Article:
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Once a small village popular for its market on Mondays, Dushanbe grew to become Tajikistan’s largest and capital city. While it has been growing in both population and space, its infrastructure and services have been lagging behind and can hardly meet the needs of its citizens. With support from the Asian Development Bank, The World Bank and CDIA however, things are coming around for the city’s water and sanitation systems. How will city residents benefit from this collaboration?
On April 12, 2018, CDIA presented the draft final report of its project preparation study, which includes: 1) the roadmaps for improving the water supply and sanitation services of Dushanbe; 2) institutional capacity building road map for the State Unitary Enterprise SUE Dushanbe Vodokanal (DVK), the agency responsible for the city’s water supply and sanitation services; and 3) pre-feasibility study and preliminary engineering design for a priority project that will serve the Shohmansur District.
The results of the study were then handed over to the ADB who will be funding the implementation of the proposed priority project, probably through a grant to the city of Dushanbe. The ADB is now conducting financial, economic, social and environmental due diligence as part of its grant document preparation.
“We have worked very closely with the City and the ADB throughout the course of this study to ensure that we are all coordinated and working towards a common goal,” said CDIA Program Manager Neil Chadder. “I am delighted that we are now passing on the baton to ADB, as it means that we are getting closer to actual infrastructure construction that will improve the water and sanitation services for the city residents,” he added.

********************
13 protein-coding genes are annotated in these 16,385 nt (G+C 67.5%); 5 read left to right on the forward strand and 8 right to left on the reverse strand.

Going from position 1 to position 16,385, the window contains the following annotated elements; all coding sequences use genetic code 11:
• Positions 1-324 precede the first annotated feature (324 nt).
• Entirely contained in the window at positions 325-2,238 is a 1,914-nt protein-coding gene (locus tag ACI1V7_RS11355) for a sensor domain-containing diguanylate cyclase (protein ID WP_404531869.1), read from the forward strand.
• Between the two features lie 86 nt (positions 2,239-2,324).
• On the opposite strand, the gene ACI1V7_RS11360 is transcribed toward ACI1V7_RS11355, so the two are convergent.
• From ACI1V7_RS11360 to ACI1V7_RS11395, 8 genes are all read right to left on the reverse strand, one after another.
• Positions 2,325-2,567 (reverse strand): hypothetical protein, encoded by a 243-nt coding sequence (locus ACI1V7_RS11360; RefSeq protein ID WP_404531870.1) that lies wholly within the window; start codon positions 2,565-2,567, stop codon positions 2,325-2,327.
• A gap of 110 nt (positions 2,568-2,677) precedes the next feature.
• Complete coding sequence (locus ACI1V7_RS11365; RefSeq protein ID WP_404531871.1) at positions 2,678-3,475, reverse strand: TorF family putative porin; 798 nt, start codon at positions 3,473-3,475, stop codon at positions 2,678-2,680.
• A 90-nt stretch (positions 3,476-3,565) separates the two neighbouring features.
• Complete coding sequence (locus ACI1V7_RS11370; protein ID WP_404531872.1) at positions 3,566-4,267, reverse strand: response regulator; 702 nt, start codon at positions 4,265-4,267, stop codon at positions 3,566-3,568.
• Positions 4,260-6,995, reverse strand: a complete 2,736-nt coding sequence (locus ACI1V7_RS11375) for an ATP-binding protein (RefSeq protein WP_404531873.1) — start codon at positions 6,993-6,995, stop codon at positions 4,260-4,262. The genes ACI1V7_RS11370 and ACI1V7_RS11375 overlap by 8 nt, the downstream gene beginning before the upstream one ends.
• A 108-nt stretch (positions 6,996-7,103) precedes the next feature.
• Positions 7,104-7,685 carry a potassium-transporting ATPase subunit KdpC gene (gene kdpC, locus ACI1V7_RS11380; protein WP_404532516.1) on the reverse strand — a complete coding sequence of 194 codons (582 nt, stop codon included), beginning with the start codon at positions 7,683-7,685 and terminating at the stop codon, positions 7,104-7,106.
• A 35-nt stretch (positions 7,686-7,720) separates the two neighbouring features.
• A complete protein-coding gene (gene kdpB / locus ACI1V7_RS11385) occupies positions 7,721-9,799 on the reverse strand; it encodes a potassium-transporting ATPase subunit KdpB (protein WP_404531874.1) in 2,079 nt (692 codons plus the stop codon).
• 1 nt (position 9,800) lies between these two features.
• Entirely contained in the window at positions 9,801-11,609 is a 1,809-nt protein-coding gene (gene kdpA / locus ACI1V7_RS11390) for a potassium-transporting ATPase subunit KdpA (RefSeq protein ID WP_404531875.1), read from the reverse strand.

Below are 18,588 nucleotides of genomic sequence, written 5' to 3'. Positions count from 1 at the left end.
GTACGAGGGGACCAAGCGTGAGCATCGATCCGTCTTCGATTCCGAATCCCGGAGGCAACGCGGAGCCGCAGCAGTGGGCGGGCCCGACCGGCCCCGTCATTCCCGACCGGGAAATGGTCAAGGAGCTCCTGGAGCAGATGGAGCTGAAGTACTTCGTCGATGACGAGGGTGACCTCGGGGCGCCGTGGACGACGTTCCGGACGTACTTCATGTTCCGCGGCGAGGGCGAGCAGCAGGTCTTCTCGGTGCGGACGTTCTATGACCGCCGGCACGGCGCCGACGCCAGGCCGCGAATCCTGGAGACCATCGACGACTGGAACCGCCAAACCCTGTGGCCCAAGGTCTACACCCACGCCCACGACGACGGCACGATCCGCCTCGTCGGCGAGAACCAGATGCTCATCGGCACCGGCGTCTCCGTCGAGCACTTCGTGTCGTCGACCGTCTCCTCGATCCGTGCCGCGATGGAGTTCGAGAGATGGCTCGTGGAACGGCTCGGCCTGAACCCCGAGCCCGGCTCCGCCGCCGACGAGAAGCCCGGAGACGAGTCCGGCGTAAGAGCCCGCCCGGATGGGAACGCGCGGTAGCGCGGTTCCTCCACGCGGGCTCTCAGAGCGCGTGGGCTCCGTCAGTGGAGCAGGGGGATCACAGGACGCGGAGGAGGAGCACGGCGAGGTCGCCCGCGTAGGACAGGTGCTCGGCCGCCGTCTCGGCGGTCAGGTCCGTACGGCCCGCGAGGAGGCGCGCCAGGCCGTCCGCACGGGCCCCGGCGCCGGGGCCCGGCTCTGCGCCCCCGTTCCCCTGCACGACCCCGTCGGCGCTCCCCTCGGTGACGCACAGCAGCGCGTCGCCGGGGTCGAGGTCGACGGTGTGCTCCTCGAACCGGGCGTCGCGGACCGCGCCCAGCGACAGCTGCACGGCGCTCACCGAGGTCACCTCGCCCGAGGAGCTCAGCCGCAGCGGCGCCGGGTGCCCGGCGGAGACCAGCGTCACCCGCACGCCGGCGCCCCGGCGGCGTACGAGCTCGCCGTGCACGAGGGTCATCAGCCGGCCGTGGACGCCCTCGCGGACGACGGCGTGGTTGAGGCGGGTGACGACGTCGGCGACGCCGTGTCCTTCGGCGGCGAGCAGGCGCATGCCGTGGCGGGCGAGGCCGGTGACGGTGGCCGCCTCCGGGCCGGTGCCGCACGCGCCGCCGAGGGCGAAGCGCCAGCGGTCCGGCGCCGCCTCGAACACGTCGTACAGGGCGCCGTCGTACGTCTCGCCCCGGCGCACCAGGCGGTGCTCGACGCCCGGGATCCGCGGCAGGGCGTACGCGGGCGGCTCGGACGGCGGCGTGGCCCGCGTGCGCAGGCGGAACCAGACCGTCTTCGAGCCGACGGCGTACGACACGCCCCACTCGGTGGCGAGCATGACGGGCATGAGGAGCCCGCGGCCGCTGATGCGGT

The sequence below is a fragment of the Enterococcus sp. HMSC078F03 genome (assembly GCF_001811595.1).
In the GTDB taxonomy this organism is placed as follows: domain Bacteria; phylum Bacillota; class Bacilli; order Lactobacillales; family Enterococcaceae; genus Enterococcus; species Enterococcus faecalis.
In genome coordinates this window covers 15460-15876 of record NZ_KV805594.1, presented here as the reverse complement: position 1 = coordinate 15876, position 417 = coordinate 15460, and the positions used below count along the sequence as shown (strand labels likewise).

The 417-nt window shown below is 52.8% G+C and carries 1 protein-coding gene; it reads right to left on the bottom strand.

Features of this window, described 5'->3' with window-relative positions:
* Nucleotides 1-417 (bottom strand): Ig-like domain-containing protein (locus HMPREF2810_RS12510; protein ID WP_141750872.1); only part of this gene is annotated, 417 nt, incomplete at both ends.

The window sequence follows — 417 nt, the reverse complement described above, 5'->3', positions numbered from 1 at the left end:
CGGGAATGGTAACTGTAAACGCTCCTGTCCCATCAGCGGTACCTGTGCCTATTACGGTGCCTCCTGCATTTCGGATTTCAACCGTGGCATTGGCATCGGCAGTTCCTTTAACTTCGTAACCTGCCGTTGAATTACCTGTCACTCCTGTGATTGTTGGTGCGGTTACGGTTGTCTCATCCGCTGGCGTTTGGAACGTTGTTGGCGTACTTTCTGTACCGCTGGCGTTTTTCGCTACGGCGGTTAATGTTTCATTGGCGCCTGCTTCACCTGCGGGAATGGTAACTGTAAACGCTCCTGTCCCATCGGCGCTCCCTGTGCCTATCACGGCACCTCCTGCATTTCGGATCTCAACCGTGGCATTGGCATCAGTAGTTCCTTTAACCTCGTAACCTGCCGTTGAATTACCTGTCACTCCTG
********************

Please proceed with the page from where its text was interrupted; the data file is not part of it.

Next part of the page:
At present, Dushanbe’s water supply services are impaired by overaged infrastructure, inaccurate registration of customers and inadequate billing and collection practices. Similarly, its sanitation system is characterized by a worn-out sewerage network and ineffective wastewater treatment facilities. As a result, untreated wastewater is discharged into rivers and creeks, or into irrigation and surface drainage systems, thereby causing environmental and health risks.
The CDIA study recommended specific interventions for the priority project serving Shohmansur District, tagged as ADB’s first urban sector development project in Tajikistan.
Specifically, its water supply intervention has five subcomponents covering rehabilitation works in the Kafarnigan I and II well fields, replacement and reinforcement of transmission lines and water mains, rehabilitation of pumping stations and construction/rehabilitation of reservoirs, and rehabilitation of secondary and tertiary networks along with establishment of 18 district metering areas (DMAs). Total investment cost for the water component is expected to be USD 45 million.
Meanwhile, the sanitation project has four subcomponents covering the rehabilitation of sewerage system, reconstruction of south collector, reconstruction of collector in Aini Street, and reconstruction of collector in N. Muhammad Street. Total investment cost for the sanitation component is estimated at USD 32 million.
CDIA, ADB and World Bank’s assistance to Dushanbe will ensure the availability of state-of-the-art water supply and sanitation services for the entire spatial coverage of the city, make 24/7 water supply available, decrease non-revenue water (NRW) from the current 65% to 30%, and guarantee that the sanitation services comply with national and international standards.